As you can see, above and below here, I toed in the Mini panels. I toe in my 3.7s, too, so I figured this would be a great place to start for nearfield-style listening. The tweeters were on the inside (and no, I didn’t swap them to the outside — another time) and I fiddled around here, pointing them over my shoulders and eventually in toward my nose. I found that the imaging locked as long as they pointed at me, creating a very solid and very stable center. In fact, when I got lock in, the image was freaky-good, like 3-D holography good. Depth and height were excellent and pinpoint — easily the best I have ever heard on anything resembling a desktop-sized speaker. But that’s not the story.

The real story is the tone. It was pure Magnepan. Rich. Natural. Textured. In-your-face. Real. I was frozen for a good 45 minutes.

Tom played some Martina McBride, a favorite demo of his for dynamics and punch, and the little Mags did very well with this. While they obviously didn’t hit as deep or as hard as my big 3.7s, the Minis still had great texture and admirable extension. When we switched over to Jerry Garcia and David Grisman’s “Not For Kids Only”, the stringed duet and accompanying vocals were among the most compelling I’ve heard on any system, full stop, no qualifiers.

And, yes, the Mini System sounds very similar to the sound of the newest Maggies. Like my 3.7s. And perhaps — maybe — they might even be better in the following way: the Minis come across as point sources where the 3.7s are very definitely line sources. Locked into the sweet spot, the Minis are freakishly good. I was shocked.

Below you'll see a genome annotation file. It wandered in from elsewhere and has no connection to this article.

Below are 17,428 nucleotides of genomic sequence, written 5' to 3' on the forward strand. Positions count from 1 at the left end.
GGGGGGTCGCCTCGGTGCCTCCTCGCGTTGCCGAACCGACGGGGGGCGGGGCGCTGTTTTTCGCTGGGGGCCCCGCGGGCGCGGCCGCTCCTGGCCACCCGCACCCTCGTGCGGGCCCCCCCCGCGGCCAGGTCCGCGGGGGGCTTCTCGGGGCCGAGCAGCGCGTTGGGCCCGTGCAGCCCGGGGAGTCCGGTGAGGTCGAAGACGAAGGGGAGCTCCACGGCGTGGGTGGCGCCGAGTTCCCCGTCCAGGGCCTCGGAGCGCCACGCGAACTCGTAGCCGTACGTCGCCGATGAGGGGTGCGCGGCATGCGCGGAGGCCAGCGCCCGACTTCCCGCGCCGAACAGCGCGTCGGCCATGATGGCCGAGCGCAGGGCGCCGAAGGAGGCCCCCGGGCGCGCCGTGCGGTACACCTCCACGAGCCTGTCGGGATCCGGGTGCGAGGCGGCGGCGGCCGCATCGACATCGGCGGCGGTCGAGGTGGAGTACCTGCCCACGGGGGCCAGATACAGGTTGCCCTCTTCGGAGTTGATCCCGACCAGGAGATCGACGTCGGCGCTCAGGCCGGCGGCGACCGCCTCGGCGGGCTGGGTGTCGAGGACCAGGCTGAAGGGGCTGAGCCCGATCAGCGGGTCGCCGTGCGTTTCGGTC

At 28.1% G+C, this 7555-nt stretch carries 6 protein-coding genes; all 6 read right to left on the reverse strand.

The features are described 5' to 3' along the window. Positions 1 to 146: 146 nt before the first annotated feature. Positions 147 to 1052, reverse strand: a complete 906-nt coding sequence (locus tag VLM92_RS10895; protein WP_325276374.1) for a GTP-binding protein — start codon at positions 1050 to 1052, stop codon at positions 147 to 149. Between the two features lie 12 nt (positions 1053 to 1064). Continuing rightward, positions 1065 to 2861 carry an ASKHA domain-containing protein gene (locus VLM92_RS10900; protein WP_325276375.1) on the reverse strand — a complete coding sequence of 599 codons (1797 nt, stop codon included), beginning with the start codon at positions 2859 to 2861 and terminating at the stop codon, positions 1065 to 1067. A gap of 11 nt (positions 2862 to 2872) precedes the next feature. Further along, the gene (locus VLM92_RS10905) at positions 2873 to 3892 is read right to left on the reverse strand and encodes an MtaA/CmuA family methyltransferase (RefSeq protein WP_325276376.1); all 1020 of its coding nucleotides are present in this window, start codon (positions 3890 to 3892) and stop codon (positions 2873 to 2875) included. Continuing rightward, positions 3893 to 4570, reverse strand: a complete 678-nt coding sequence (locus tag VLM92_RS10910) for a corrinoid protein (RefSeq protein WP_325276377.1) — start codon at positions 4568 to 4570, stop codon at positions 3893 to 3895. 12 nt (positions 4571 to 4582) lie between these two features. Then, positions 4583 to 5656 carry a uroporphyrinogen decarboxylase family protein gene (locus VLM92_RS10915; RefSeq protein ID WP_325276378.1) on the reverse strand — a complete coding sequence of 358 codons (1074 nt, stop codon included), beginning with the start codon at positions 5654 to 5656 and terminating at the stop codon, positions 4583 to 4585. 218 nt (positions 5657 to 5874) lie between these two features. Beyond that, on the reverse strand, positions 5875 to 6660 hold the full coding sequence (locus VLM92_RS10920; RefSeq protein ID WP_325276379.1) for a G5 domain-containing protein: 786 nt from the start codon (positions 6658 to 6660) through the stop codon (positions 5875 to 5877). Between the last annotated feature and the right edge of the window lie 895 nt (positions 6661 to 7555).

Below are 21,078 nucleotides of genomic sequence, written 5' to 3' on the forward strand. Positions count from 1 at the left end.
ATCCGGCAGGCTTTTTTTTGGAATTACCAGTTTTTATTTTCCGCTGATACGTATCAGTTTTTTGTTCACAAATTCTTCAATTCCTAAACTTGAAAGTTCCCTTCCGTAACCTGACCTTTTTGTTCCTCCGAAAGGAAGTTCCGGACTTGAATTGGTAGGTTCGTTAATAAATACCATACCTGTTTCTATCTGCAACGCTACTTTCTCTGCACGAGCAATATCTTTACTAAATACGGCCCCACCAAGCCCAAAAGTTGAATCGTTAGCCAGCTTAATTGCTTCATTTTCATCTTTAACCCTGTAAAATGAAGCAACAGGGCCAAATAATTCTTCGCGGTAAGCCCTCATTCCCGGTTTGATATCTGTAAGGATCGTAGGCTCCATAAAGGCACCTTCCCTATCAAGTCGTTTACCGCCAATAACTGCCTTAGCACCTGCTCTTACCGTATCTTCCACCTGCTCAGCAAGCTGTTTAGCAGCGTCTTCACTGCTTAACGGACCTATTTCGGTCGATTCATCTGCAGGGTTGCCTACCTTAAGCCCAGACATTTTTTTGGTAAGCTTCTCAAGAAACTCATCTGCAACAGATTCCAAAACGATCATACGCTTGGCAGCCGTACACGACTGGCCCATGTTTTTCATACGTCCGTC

Am I giving up my 3.7s and replacing them with a Mini System? Ah, no.

While the Minis do sound stage and imaging even better than the 3.7s (point vs line source, remember), the 3.7s aren’t seriously in jeopardy. On the 3.7s, the sound is bigger and more textured. More life like. The mid range is more immediate. More layered. More … everything. There’s more sense of space, more roundness to the tone, more harmonic rightness with the big 3.7s. Oh, and the bass on the 3.7 kicks the Minis right in the balls. That’s important to me. Ball kicking. Yeah!

I should say something about the accompanying gear here, too. Fronting the system was a very fine Marantz SACD player (we used only Redbook CDs, not SACDs, sadly) running into a $4500 VTL IT-85. This tube integrated was new-to-me, and I think it’s terrifically sexy. It’s compact, and though perhaps not compact enough for every desktop, I think it’d look great on mine. Ahem. More relevantly here, it’s EL34 generated 85wpc were more than sufficient to drive the Mini System to uncomfortably loud levels.

Which is another thing to mention — these are designed as (almost) nearfield monitors. Doesn’t mean you can’t run them in a home theater setup, but I’d advise against it as Maggies do tend to sound their best on-axis, and I found that with the Minis, this was doubly true. Theater for one? By all means, have at it!

But what about the old axiom — Maggies love power? This is a bit harder. In my brief time with them, I felt that they sounded best played a bit louder than you might want for a true nearfield monitor experience. Which means you’ll get the best bang for your buck when you sit up in your chair, perhaps even lean back a bit, with your hands laced behind your neck. Consider reclining a bit, if that’s an option (and if it’s not, have you considered a new chair?). Whatever. What I’m not going to recommend is hunching over your laptop as you’re typing as the ideal listening posture, what with the speakers some 18″ from your ears. Unwise. Again, turn up the volume, sit back, and just know that you’re totally going to lose track of time.